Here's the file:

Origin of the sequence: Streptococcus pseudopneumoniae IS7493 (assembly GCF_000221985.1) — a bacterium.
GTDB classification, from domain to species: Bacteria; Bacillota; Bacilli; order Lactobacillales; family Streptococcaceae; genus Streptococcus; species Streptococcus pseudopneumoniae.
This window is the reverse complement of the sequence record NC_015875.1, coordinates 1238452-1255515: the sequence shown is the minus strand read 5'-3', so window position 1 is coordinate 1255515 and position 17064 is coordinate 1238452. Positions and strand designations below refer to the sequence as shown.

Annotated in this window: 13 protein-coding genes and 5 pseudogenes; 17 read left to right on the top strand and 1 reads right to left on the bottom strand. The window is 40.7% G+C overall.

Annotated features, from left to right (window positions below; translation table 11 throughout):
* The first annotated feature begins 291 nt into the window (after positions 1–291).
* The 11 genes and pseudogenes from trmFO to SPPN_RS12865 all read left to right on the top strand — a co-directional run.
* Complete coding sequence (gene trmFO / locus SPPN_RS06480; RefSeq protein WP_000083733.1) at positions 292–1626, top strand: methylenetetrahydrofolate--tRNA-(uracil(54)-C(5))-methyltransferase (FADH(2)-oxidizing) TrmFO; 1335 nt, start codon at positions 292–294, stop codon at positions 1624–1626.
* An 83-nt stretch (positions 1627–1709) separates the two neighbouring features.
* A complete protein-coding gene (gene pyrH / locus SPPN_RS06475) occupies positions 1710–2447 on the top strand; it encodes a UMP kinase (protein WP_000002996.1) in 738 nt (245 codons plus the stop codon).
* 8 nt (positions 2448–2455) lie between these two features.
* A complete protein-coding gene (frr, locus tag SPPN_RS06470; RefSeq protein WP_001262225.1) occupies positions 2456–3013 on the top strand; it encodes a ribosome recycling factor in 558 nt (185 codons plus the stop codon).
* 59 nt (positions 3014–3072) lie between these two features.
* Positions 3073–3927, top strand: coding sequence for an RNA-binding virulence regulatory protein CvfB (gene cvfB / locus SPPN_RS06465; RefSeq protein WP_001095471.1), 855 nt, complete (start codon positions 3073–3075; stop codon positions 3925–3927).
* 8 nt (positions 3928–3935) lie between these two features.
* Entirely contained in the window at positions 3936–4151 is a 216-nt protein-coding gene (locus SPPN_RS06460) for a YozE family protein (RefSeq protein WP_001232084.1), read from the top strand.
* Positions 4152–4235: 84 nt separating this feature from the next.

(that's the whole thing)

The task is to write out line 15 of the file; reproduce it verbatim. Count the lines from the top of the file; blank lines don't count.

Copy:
* 8 nt (positions 3928–3935) lie between these two features.